Nevada Ballot Measure a Catch-22 for the Mojave

"As we focus on climate change, we must also act decisively to protect the living world while we still have time. It would be humanity’s ultimate achievement." - E.O. Wilson
Nevada is poised to vote on whether to increase its renewable portfolio standard (RPS) - the share of electricity required to come from renewable sources - to 50% by the year 2030, without any plan for protecting Nevada's increasingly vulnerable wildlands. An increased RPS without corresponding plans to protect wildlands is sure to spur a second rush of solar and wind projects, but continuing to burn fossil fuels will compound the ongoing harmful effects of climate change on that same landscape.  A more sensible path - providing stronger incentives for solar on rooftops and over parking lots and diverting larger projects to already-disturbed lands - has eluded the state's policymakers and environmental groups. 
This Joshua tree woodland in southern Nevada would be transformed into an industrial zone if Eolus wind secures a power purchase agreement to supply electricity to Nevada.  It is proposing to install over 200 wind turbines in this intact desert wildland, and has openly backed Question 6.

The ballot measure - Question 6 - will essentially authorize Nevada's utility company to purchase much more electricity from developers of giant solar and wind energy projects.  In Nevada, many of those projects are likely to be built on public lands hosting intact desert habitat.  There are several solar and wind projects expected to receive a rubber-stamp approval from the Department of Interior in the next couple of years, and they would be most likely to enter into contracts with the utility, NV Energy.   In fact, the energy companies proposing to bulldoze Nevada's desert wildlands for these projects are actively campaigning in support of Question 6.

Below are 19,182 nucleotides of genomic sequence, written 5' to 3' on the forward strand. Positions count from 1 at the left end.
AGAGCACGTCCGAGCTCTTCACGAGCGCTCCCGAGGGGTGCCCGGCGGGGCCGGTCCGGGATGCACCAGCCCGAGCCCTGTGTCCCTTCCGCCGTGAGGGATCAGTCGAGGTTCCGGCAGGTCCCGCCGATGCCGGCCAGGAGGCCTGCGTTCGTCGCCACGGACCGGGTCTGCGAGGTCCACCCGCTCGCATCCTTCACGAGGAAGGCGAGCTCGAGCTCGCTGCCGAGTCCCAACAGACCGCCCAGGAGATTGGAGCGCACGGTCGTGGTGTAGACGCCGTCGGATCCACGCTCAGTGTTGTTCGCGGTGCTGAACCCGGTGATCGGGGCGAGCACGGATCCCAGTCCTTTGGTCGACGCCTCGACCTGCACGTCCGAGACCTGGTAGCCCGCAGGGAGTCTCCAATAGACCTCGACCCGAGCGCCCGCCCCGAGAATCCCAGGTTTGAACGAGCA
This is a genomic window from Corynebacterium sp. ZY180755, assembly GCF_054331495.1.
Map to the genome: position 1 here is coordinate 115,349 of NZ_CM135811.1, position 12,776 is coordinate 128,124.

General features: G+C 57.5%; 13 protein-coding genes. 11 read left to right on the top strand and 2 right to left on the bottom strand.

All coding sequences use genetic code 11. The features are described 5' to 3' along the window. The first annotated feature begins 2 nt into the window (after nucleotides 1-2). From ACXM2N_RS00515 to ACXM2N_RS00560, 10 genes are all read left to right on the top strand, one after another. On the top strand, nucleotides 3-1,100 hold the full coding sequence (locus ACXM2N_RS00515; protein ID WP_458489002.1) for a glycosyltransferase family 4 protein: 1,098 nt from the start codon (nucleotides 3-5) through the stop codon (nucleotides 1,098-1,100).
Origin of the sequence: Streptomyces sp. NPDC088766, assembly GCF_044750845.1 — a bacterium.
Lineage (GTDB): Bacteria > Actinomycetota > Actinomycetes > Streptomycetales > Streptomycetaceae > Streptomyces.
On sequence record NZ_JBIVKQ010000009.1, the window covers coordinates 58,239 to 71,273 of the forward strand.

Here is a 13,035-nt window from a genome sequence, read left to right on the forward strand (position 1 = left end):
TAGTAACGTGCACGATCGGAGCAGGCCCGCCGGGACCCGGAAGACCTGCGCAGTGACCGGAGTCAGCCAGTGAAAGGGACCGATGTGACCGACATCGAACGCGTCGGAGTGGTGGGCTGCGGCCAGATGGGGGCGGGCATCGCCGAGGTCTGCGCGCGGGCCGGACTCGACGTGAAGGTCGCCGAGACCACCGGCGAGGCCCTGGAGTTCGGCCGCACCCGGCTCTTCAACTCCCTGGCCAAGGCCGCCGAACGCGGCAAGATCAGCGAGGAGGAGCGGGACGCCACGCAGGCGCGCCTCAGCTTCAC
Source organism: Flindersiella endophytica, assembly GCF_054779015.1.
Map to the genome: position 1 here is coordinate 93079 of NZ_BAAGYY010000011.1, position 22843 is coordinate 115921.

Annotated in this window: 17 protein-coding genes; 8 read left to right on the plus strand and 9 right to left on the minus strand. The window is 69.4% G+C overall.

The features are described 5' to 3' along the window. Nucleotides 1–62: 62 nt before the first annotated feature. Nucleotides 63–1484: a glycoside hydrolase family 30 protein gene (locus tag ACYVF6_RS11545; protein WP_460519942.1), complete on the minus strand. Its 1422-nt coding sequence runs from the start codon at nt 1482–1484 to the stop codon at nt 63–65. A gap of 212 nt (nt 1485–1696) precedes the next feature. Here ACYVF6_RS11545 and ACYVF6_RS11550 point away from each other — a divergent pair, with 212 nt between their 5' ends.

Multiple environmental groups are also campaigning for the measure, including the Sierra Club and Center for Biological Diversity.  Pushing for more clean energy makes sense given the need to transition quickly to a fossil fuel-free future to spare wildlife.   However, some groups have been silent or have actually supported ill-sited solar and wind projects.   A common refrain from national environmental organizations is that sacrificing a portion of our desert wildlands is necessary to combat climate change, and that fighting for policies that prioritize rooftop solar and other sustainable solutions is a steeper uphill battle.
The Gemini Solar project would destroy nearly 11 square miles of intact desert wildlands adjacent to Valley of Fire State Park in southern Nevada.

But lost in the argument is the fact the study after study shows that preserving remaining habitat is one of the most important things we can do to enable wildlife to survive not only climate change but a host of other human-caused and natural disasters.  No matter how soon we make the transition to clean energy, the impacts of climate change will be long-livedA clean energy path that involves the mass destruction of wildlife habitat with little or no landscape-level planning is a foolish approach. 

If Nevadans do not step up for truly sustainable energy options - rooftop solar, energy efficiency investments, and solar on already-disturbed lands - Question 6 will essentially be a vote for bulldozing some of our prized wildlands.  This doesn't mean we have to back away from renewable energy.  It does mean that we need to step up for smarter energy policy, and for protecting our desert wildlands.

Our technology allows us to generate clean energy without bulldozing pristine wildlands.


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